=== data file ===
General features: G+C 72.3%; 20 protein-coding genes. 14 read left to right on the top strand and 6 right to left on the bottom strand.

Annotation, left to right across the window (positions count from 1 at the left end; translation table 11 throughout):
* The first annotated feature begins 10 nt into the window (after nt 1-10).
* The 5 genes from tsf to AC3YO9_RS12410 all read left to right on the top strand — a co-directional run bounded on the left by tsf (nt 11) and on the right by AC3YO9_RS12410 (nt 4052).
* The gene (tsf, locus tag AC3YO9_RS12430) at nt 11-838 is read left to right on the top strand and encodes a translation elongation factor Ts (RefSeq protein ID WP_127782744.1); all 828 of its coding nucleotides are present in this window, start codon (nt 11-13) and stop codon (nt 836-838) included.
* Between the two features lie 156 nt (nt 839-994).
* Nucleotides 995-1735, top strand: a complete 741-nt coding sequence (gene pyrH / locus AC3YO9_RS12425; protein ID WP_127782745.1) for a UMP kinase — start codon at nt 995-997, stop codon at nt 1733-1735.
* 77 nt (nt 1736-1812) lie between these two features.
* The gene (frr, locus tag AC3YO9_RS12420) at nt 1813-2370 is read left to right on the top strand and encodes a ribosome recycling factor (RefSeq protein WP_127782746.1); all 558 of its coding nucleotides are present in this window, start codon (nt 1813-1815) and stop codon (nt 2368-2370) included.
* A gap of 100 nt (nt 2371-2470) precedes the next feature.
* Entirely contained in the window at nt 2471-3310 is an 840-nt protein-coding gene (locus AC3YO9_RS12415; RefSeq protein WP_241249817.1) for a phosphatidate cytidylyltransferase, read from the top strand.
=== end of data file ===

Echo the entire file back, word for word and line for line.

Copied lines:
General features: G+C 72.3%; 20 protein-coding genes. 14 read left to right on the top strand and 6 right to left on the bottom strand.

Annotation, left to right across the window (positions count from 1 at the left end; translation table 11 throughout):
* The first annotated feature begins 10 nt into the window (after nt 1-10).
* The 5 genes from tsf to AC3YO9_RS12410 all read left to right on the top strand — a co-directional run bounded on the left by tsf (nt 11) and on the right by AC3YO9_RS12410 (nt 4052).
* The gene (tsf, locus tag AC3YO9_RS12430) at nt 11-838 is read left to right on the top strand and encodes a translation elongation factor Ts (RefSeq protein ID WP_127782744.1); all 828 of its coding nucleotides are present in this window, start codon (nt 11-13) and stop codon (nt 836-838) included.
* Between the two features lie 156 nt (nt 839-994).
* Nucleotides 995-1735, top strand: a complete 741-nt coding sequence (gene pyrH / locus AC3YO9_RS12425; protein ID WP_127782745.1) for a UMP kinase — start codon at nt 995-997, stop codon at nt 1733-1735.
* 77 nt (nt 1736-1812) lie between these two features.
* The gene (frr, locus tag AC3YO9_RS12420) at nt 1813-2370 is read left to right on the top strand and encodes a ribosome recycling factor (RefSeq protein WP_127782746.1); all 558 of its coding nucleotides are present in this window, start codon (nt 1813-1815) and stop codon (nt 2368-2370) included.
* A gap of 100 nt (nt 2371-2470) precedes the next feature.
* Entirely contained in the window at nt 2471-3310 is an 840-nt protein-coding gene (locus AC3YO9_RS12415; RefSeq protein WP_241249817.1) for a phosphatidate cytidylyltransferase, read from the top strand.